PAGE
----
'Typical' Library School Students

And lo, it continues:

At a new-to-me blog, Closed Stacks, Miss Information (one of five bloggers) posted A ‘typical’ library school student in December. A currently-enrolled MLS student, she writes "It is strange but invigorating to find oneself pursuing a career that has such powerful stereotypes behind it."

Nope, this topic ain't dead.

January 7, 2009

99 Things Blogchain

First seen over at Stephen's Lighthouse, then at Hedgehog Librarian, started by Walt at Random (I like blogchain): my 99 Things.

Things you’ve already done: bold
Things you want to do: italicize
Things you haven’t done and don’t want to - leave in plain font

1. Started your own blog.
2. Slept under the stars.
3. Played in a band.
4. Visited Hawaii. (lived there!)
5. Watched a meteor shower.
6. Given more than you can afford to charity.
7. Been to Disneyland/world. (Want to go again with my son.)
8. Climbed a mountain.
9. Held a praying mantis.
10. Sang a solo.
11. Bungee jumped.
12. Visited Paris.
13. Watched a lightning storm at sea.
14. Taught yourself an art from scratch. (Does CSS count?)
15. Adopted a child.
16. Had food poisoning.
17. Walked to the top of the Statue of Liberty.
18. Grown your own vegetables. (I have such a black thumb, it's not even worth trying.)
19. Seen the Mona Lisa in France.
20. Slept on an overnight train.
21. Had a pillow fight.
22. Hitch hiked.
23. Taken a sick day when you’re not ill.
24. Built a snow fort.
25. Held a lamb.
26. Gone skinny dipping.
27. Run a marathon.
28. Ridden a gondola in Venice.
29. Seen a total eclipse.
30. Watched a sunrise or sunset.
31. Hit a home run. (This is a sports thing, right?)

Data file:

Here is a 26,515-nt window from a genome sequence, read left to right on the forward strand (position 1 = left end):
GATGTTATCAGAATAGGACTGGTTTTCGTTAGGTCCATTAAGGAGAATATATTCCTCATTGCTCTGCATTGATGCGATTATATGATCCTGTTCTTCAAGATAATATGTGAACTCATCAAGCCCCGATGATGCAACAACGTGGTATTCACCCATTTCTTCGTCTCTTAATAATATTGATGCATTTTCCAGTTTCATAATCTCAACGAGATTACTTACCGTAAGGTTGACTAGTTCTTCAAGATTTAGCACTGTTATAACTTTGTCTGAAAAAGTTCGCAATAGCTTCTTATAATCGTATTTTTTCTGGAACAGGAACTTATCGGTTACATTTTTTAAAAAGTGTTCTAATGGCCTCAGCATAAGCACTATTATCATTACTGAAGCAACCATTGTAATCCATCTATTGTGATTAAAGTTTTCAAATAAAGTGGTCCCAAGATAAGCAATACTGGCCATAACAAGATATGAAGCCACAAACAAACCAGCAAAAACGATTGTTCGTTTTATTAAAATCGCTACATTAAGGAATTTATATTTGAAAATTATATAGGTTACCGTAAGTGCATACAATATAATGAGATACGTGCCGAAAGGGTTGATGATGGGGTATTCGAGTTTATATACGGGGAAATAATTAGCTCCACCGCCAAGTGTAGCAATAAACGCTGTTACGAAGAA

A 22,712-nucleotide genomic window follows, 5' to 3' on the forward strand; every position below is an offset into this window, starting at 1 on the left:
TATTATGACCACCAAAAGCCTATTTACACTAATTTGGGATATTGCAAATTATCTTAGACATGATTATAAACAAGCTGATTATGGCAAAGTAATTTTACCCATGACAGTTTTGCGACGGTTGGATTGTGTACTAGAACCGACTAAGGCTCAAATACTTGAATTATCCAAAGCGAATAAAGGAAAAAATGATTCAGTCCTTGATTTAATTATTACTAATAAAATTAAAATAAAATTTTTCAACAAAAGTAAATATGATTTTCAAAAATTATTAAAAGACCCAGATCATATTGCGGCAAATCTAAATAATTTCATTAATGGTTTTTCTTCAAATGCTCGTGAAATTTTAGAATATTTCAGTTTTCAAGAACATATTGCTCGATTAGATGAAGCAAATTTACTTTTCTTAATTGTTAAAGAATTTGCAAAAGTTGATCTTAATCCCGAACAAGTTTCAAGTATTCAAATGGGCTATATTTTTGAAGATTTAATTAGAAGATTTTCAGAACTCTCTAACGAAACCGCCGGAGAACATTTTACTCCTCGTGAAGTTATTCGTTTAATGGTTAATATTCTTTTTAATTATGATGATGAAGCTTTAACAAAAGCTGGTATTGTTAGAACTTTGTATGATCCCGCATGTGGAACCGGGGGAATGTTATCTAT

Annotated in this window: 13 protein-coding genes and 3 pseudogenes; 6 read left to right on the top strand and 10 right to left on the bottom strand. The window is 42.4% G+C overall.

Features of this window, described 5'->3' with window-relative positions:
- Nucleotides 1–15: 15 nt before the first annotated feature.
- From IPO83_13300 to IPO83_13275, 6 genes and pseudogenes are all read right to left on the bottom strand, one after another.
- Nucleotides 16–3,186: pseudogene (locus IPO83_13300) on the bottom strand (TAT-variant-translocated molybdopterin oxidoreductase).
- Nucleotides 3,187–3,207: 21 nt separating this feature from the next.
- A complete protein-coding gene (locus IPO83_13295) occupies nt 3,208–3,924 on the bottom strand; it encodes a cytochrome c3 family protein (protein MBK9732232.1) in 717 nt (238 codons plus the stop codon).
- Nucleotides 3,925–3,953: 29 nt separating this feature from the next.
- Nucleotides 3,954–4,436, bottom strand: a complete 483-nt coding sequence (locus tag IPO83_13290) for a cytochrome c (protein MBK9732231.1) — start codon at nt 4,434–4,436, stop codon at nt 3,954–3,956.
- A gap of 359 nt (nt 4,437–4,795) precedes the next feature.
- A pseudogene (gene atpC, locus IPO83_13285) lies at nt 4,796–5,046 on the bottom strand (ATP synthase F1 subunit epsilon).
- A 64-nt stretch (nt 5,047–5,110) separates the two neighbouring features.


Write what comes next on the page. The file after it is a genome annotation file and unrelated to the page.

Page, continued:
32. Been on a cruise.
33. Seen Niagara Falls in person.
34. Visited the birthplace of your ancestors.
35. Seen an Amish community.
36. Taught yourself a new language. (I'd settle for relearning one of the ones I've forgotten.)
37. Had enough money to be truly satisfied.
38. Seen the Leaning Tower of Pisa in person.
39. Gone rock climbing.
40. Seen Michelangelo’s David in person.
41. Sung Karaoke.
42. Seen Old Faithful geyser erupt.
43. Bought a stranger a meal in a restaurant. (I've paid for someone's coffee, does that count?)
44. Visited Africa. (I especially want to go to Egypt and Morocco.)
45. Walked on a beach by moonlight.
46. Been transported in an ambulance.
47. Had your portrait painted. (I was six. My mom and dad still have it.)
48. Gone deep sea fishing.

49. Seen the Sistine chapel in person.
50. Been to the top of the Eiffel Tower in Paris.
51. Gone scuba diving or snorkeling. (oh, I miss scuba...)
52. Kissed in the rain.
53. Played in the mud.
54. Gone to a drive-in theater.
55. Been in a movie.
56. Visited the Great Wall of China.
57. Started a business. (also: Ended a business.)
58. Taken a martial arts class (Tang Soo!)
59. Visited Russia.
60. Served at a soup kitchen.
61. Sold Girl Scout cookies.
62. Gone whale watching.
63. Gotten flowers for no reason.
64. Donated blood. (Back when I was allowed to, at least. Can't now, very sad.)
65. Gone sky diving.